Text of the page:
22 June 2010

BBC makes money using Internet borders

I have written about this topic before, but it never ceases to amuse me that the BBC News web site includes paid-for advertising. At least it does whenever I'm geo-located outside of the UK.

I was returning from my home town of Dayton, Ohio last week, and was doing some rush client work from my laptop in airports.

Geo-location 1: Dayton airport. Browser pointed at: BBC News web. Appearance: paid-for advertising embedded in my page aimed at US consumers.

Geo-location 2: Toronto airport. Browser pointed at: BBC News web; Appearance: paid-for advertising embedded in my page aimed at Canadian (specifically aimed at Toronto area) consumers.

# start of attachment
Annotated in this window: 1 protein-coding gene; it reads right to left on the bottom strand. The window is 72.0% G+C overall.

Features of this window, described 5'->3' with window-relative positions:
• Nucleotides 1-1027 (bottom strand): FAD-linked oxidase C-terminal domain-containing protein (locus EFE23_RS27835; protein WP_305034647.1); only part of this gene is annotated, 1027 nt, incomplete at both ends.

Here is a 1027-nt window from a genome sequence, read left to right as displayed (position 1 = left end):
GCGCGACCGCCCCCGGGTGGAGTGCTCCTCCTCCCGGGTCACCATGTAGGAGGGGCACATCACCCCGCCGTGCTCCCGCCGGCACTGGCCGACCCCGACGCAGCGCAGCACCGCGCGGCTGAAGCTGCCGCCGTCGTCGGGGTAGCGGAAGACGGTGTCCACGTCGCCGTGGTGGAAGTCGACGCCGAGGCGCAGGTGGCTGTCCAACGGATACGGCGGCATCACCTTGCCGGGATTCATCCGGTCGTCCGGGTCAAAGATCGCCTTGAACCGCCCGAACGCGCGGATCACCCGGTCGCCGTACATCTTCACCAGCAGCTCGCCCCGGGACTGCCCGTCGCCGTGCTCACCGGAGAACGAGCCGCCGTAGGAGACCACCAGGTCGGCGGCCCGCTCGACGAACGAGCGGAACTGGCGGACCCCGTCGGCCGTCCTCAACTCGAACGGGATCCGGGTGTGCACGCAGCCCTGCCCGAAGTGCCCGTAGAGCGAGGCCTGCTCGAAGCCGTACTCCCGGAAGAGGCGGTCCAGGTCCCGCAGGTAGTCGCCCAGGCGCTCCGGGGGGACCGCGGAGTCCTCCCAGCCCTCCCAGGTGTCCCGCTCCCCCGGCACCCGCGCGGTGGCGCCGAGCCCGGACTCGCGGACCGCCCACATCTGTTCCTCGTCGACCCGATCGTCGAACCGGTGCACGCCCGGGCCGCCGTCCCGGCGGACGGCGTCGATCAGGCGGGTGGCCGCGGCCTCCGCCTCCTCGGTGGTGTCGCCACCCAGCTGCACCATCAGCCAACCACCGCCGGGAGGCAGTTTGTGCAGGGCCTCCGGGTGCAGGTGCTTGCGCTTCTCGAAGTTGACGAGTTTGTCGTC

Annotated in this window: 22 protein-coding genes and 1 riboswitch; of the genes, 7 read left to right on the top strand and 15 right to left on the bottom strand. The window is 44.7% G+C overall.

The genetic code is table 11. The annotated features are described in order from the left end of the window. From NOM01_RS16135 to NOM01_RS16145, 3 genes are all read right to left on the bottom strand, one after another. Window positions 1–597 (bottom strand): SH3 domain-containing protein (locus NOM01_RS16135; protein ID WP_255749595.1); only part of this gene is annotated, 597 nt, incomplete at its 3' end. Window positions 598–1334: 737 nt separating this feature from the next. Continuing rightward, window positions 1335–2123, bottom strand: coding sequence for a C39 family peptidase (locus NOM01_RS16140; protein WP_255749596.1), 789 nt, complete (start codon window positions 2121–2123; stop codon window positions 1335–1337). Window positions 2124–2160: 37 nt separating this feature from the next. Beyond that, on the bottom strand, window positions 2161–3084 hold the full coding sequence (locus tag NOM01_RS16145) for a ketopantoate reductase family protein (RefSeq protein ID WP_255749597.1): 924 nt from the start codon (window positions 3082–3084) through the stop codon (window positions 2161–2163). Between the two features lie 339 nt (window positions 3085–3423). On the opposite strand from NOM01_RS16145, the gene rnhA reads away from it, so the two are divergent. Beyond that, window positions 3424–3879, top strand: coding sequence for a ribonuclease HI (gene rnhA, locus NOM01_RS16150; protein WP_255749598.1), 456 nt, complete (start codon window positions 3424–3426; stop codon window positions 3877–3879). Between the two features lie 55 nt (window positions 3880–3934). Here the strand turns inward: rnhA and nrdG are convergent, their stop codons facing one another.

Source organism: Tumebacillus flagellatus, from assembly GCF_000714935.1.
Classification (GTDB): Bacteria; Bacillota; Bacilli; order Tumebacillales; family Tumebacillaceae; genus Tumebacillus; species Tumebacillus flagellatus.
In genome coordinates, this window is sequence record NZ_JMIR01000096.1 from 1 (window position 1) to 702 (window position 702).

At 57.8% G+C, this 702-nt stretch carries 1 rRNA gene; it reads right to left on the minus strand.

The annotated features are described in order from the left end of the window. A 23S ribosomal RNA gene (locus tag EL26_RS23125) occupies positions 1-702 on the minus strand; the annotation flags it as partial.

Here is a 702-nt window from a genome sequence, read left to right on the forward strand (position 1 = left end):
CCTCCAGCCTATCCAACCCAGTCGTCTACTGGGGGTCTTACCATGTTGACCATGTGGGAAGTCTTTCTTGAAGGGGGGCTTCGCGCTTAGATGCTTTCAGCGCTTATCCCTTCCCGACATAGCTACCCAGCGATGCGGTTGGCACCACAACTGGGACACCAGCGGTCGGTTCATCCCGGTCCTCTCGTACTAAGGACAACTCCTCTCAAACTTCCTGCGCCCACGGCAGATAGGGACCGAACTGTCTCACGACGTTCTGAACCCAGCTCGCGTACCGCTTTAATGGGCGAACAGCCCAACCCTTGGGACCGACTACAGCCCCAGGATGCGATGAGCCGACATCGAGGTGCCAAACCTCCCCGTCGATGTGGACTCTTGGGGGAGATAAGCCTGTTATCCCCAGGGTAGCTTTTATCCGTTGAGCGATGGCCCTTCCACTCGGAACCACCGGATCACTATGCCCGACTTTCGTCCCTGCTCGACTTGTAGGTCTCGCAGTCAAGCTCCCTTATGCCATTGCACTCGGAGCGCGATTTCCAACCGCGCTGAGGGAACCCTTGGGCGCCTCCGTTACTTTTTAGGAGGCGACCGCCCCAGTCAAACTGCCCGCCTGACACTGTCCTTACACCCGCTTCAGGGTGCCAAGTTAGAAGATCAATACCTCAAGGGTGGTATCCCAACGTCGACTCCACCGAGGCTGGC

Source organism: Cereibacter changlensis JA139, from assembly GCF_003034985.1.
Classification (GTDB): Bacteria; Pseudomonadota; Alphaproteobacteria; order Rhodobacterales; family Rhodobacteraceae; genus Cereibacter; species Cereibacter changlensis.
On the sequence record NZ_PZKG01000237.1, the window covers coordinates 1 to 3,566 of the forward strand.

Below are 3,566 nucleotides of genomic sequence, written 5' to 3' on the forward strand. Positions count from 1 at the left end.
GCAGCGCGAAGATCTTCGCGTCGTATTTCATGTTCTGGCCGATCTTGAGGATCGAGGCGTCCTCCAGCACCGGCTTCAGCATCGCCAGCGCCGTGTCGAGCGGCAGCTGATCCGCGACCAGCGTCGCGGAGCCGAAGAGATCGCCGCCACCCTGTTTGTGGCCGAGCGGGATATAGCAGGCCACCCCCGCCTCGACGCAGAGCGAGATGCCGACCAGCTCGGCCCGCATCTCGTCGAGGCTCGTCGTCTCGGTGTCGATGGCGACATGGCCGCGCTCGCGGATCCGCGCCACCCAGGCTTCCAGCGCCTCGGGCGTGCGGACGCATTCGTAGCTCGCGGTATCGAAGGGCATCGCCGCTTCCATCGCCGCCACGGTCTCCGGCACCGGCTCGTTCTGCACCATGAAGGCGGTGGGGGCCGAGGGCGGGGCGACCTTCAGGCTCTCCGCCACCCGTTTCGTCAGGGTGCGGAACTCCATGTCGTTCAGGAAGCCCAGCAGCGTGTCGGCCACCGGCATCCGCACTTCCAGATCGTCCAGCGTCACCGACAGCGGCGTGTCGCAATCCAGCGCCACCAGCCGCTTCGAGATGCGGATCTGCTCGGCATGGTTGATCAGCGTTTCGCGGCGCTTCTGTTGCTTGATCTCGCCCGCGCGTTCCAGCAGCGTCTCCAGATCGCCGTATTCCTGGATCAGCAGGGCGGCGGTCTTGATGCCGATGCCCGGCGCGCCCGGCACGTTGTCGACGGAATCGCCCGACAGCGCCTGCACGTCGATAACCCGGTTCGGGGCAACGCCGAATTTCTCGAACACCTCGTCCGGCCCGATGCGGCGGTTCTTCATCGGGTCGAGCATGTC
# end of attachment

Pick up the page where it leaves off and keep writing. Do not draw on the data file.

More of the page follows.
Geo-location 3: my apartment in central London. Browser pointed at: BBC News web; Appearance: NO paid-for advertising, and this is the right result. After all, if the BBC "broadcast" paid-for advertising to me while I am inside the UK then the BBC is arguably acting in violation of its charter.

I wonder how much money the BBC makes because they were willing to ignore the "standard" advice that the Internet has no borders?

Lesson for businesses: if your tech support team tells you that you can't make money because "the Internet has no borders", then it's time to get a more creative tech support team.